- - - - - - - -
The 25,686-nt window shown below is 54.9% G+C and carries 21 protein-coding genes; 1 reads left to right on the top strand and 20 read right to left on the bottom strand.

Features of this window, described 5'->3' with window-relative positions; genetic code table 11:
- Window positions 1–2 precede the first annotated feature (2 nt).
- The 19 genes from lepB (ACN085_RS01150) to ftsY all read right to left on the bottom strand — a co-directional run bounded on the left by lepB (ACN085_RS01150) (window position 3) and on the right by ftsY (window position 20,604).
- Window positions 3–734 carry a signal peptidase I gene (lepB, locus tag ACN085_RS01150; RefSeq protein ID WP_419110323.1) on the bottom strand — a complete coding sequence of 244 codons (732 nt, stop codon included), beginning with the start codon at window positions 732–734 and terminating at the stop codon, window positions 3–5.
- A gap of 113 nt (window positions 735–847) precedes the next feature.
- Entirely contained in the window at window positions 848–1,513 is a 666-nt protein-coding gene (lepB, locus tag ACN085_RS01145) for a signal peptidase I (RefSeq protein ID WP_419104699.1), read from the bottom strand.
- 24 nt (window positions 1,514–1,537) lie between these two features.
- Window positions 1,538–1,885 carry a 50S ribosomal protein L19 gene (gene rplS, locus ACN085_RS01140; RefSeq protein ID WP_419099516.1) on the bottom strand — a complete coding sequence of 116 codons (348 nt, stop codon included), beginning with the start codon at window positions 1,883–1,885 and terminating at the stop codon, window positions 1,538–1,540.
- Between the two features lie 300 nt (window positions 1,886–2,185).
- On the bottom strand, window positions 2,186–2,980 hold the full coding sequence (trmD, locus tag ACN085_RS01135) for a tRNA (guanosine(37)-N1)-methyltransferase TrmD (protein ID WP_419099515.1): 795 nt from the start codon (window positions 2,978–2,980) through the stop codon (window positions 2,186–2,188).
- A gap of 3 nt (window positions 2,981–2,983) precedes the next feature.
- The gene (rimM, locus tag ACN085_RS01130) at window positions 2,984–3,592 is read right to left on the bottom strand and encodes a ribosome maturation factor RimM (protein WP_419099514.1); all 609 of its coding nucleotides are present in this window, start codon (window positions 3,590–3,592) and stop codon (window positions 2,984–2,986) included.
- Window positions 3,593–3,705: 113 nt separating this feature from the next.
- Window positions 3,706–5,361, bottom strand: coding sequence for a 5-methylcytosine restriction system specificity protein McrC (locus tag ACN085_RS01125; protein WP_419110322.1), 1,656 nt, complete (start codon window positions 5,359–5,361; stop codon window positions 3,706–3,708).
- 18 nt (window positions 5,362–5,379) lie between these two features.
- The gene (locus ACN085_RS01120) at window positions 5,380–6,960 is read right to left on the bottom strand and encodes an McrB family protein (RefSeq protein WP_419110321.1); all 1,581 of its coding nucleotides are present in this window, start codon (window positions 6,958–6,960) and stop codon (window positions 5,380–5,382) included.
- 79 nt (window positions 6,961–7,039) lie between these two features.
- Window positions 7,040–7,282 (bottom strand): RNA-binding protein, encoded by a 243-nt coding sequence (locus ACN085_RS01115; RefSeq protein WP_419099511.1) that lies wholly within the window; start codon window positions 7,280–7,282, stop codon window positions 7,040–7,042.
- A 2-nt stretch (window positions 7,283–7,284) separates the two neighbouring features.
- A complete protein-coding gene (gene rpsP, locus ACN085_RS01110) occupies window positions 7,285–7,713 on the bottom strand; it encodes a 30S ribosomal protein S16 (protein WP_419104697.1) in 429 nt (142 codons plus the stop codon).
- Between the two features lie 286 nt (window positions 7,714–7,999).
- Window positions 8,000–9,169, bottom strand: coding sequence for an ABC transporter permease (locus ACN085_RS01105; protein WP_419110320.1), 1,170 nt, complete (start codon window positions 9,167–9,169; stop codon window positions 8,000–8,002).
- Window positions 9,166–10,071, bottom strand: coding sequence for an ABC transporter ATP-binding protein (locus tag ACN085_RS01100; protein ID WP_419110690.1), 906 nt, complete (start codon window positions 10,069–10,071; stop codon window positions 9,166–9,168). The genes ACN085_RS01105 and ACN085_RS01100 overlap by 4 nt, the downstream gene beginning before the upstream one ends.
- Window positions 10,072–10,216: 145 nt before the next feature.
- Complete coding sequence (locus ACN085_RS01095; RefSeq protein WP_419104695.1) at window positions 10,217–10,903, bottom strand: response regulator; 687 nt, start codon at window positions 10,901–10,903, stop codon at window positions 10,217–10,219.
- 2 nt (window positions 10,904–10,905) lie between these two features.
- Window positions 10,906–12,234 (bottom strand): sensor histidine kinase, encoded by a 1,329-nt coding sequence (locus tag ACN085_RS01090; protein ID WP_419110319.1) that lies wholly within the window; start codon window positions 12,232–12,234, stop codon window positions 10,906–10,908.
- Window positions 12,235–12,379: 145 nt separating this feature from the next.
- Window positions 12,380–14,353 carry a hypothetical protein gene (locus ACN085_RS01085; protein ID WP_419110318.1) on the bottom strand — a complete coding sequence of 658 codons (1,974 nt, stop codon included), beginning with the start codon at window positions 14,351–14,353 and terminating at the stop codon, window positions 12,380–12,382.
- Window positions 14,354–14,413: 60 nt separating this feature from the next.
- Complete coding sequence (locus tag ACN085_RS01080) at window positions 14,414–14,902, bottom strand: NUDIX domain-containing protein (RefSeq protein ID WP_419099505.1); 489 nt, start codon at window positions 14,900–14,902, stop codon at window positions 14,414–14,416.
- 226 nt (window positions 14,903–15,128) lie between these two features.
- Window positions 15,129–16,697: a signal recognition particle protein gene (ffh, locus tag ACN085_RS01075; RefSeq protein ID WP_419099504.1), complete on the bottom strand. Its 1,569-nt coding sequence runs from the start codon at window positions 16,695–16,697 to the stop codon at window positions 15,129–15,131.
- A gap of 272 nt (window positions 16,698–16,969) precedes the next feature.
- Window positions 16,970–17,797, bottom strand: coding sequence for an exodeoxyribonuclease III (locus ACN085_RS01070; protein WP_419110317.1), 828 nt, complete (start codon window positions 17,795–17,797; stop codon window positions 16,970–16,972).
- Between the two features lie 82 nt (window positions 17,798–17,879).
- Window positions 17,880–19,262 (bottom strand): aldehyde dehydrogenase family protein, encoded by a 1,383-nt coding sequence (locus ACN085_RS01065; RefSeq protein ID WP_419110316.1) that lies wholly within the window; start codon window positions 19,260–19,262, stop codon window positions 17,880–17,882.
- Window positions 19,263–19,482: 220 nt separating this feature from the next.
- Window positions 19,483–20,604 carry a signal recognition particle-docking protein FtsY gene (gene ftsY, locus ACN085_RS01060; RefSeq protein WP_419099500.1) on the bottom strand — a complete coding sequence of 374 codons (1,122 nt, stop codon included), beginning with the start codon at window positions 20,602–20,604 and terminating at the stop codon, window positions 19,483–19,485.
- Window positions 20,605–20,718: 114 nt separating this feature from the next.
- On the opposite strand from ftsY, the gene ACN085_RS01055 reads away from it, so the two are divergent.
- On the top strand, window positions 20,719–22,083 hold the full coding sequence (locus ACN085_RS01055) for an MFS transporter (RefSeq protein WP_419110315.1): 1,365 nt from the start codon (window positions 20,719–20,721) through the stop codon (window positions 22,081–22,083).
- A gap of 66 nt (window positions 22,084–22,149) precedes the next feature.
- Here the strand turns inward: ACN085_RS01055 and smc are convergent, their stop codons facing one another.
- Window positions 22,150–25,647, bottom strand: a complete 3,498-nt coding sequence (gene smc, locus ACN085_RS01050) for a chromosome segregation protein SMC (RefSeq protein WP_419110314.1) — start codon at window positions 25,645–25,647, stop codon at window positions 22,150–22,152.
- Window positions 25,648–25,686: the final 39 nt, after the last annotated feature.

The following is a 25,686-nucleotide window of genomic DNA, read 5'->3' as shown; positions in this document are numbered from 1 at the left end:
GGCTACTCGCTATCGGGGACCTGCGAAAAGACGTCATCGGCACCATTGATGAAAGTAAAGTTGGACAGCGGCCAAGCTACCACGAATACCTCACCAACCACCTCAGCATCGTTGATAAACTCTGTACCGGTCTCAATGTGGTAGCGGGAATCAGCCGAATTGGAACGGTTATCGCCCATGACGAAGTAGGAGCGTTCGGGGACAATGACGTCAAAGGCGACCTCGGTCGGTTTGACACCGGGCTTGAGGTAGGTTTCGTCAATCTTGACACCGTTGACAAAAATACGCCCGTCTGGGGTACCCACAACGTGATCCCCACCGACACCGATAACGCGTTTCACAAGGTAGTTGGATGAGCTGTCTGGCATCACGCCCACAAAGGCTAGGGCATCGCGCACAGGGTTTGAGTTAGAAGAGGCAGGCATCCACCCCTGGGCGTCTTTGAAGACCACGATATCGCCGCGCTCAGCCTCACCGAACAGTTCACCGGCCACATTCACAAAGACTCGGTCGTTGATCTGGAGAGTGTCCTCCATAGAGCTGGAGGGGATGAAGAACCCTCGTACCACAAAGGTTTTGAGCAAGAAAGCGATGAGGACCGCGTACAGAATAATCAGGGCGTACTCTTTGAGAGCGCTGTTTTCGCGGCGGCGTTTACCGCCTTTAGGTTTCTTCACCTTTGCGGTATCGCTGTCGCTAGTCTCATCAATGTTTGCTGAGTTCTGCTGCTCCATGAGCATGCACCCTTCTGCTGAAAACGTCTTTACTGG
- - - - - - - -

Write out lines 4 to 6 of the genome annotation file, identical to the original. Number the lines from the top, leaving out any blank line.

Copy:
- The 19 genes from lepB (ACN085_RS01150) to ftsY all read right to left on the bottom strand — a co-directional run bounded on the left by lepB (ACN085_RS01150) (window position 3) and on the right by ftsY (window position 20,604).
- Window positions 3–734 carry a signal peptidase I gene (lepB, locus tag ACN085_RS01150; RefSeq protein ID WP_419110323.1) on the bottom strand — a complete coding sequence of 244 codons (732 nt, stop codon included), beginning with the start codon at window positions 732–734 and terminating at the stop codon, window positions 3–5.
- A gap of 113 nt (window positions 735–847) precedes the next feature.